2) Invested in Rush Green, the new training ground, very quickly and reworked the scouting system to take a more “French” approach by running an academy on a “European basis”.

3) Brought in new revenues “from a variety of ideas”. He revealed one of these would have been to use technology and social networking sites to make West Ham more accessible around the world.

4) Created partnerships with Formula One (he is team principal of Lotus) to generate money, eg from sponsorship, which would benefit both sides.

Fernandes added: "I see West Ham as the unpolished diamond of the Premier League. It should be a larger and more successful club than it is and so, when the chance came around again to buy it, I felt I could do it and fulfil an ambition. I have faith in [manager Gianfranco] Zola and the management team. It wasn’t their fault the club are in the predicament they are in and I genuinely believe Zola will be one of the managerial greats. I made no promises except West Ham would never again be in the situation it finds itself in now. On the positive side the club has a new owner and it has ended the uncertainty."

New owners who have made a good start in charge at the Theatre of Dreams That Fade and Die, according to John Dillon in the Express. "Sullivan was honest and he was blunt," he writes. "There are problems at West Ham, he said, and there are debts. So there were no phoney promises about new international signings and no cheap chatter about storming the Champions League at high speed. There was no fake talk professing that he and his partner, David Gold, had always loved the Hammers, especially that Bobby Brooking and his friend Geoff Peters, who so memorably won the Eurovision Song Contest for England in 1956, which is just about how authentic the declarations of love made by the previous regime sounded in an Icelandic accent."

There was, however, an instant declaration of support for the manager, Gianfranco Zola, which did bear the stamp of authenticity, given the record of the new owners of Upton Park for standing by their men while they were at Birmingham City, notes Dillon.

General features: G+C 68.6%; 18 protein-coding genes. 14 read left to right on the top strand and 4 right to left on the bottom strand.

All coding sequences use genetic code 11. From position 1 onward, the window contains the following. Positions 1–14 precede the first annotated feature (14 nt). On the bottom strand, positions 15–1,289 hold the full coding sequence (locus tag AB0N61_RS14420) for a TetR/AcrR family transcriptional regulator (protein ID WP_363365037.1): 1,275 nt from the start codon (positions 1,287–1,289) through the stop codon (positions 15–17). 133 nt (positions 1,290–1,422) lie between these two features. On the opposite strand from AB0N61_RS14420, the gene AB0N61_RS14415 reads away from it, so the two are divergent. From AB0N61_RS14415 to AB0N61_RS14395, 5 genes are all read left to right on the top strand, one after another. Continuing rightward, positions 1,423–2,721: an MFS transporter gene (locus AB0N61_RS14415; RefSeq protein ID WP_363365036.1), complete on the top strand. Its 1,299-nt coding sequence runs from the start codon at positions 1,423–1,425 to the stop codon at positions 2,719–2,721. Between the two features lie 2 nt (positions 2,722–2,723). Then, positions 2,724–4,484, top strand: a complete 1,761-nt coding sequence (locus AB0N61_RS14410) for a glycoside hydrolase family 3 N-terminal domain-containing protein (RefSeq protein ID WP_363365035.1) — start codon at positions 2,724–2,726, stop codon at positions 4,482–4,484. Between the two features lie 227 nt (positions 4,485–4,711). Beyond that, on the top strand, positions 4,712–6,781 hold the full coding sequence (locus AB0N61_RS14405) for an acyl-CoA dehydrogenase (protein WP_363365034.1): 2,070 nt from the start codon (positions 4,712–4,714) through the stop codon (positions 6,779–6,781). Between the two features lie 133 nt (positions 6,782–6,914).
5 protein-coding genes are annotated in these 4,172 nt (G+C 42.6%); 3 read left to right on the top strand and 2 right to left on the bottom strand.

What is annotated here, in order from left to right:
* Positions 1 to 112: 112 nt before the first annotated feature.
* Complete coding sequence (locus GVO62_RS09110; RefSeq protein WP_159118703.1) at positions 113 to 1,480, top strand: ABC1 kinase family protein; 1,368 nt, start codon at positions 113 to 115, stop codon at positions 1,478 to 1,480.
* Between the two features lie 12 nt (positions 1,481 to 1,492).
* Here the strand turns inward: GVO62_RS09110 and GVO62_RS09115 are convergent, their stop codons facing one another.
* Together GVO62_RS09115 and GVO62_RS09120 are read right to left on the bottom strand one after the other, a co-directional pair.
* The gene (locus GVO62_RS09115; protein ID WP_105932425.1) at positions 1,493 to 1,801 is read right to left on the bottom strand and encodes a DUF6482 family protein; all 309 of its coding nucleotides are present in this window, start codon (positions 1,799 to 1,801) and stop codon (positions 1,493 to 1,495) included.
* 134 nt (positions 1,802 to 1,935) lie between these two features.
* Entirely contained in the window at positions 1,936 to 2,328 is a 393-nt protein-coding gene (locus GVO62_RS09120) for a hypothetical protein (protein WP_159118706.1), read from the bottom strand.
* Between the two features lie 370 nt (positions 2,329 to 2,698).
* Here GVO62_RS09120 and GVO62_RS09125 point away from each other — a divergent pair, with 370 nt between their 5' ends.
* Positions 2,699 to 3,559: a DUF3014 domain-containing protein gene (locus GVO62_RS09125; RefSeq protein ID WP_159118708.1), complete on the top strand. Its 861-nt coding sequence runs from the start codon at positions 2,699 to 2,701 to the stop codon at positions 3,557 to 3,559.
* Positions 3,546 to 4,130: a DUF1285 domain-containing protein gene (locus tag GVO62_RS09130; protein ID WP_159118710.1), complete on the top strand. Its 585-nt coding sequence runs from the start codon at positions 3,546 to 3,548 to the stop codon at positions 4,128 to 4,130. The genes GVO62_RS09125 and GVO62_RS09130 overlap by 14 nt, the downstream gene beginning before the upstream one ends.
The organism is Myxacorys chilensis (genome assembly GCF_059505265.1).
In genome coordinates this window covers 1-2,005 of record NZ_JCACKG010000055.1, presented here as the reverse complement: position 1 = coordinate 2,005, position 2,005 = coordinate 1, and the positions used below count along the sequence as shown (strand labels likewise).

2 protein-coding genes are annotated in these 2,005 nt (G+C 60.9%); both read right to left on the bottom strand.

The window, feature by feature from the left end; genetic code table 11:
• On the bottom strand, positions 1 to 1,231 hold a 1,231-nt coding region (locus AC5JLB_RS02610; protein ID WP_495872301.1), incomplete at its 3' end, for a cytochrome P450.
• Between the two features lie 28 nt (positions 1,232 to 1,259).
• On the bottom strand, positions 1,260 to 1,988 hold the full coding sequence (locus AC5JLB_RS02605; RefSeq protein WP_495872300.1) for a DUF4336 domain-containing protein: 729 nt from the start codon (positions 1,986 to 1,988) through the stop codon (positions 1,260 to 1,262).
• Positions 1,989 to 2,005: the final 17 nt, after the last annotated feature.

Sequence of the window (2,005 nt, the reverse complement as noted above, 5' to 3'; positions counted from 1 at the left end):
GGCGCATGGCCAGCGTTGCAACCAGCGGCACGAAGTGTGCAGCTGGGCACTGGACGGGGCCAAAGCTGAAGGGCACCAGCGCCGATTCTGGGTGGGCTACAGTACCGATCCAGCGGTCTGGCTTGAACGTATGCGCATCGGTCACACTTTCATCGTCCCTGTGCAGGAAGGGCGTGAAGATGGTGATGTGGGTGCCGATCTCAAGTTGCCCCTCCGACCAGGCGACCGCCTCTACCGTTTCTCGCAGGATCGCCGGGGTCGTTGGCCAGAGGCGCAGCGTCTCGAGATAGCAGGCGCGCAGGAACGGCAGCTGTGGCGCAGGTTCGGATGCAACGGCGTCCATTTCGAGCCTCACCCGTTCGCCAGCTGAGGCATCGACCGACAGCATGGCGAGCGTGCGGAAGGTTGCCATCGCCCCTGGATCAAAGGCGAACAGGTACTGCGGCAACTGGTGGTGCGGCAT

What a turn-up this is. A take-over of a big English football club by two Englishmen who know the real story of the place inside out. And who have already proven they know about good stewardship simply by the fact that their old manor of St Andrews is still standing, let alone that its team is flying high in the Premier League. Surely, there must be a catch.

If there is, it isn’t clear so far, although given West Ham’s record of self-damage, self-delusion and self-inflicted humiliation – particularly in recent years – the fans may still feel entitled to wonder exactly how they have emerged from the carnage of the Icelandic era and the Carlos Tevez affair in such apparently good hands.

Sullivan and Gold are far too shrewd to make the same mistakes which cost West Ham so dearly, and they are not without ambition, of course. In that much Dillon, Hyde and Taylor are in agreement. As the anthem says, Upton Park’s dreams nearly always faded and died. Under the Icelanders, declares Dillon, it was particularly painful because they were fantasists, not mere dreamers. And profligate ones at that. A dash of locally learnt common sense from Sullivan and Gold is far more likely to make some of those old dreams come true.

Meanwhile, former West Ham owner Eggert Magnusson has lept to his own defence after being accused by David Sullivan of leaving the club "on its knees" financially. Sullivan branded the former regime "crazy" for handing out huge contracts to players that risked the financial health of the club. The £80,000-a-week deal for 30-year-old Freddie Ljungberg in particular was singled out, prompting Magnusson to speak publicly for the first time since he left West Ham two years ago to defend himself against accusations of negligence.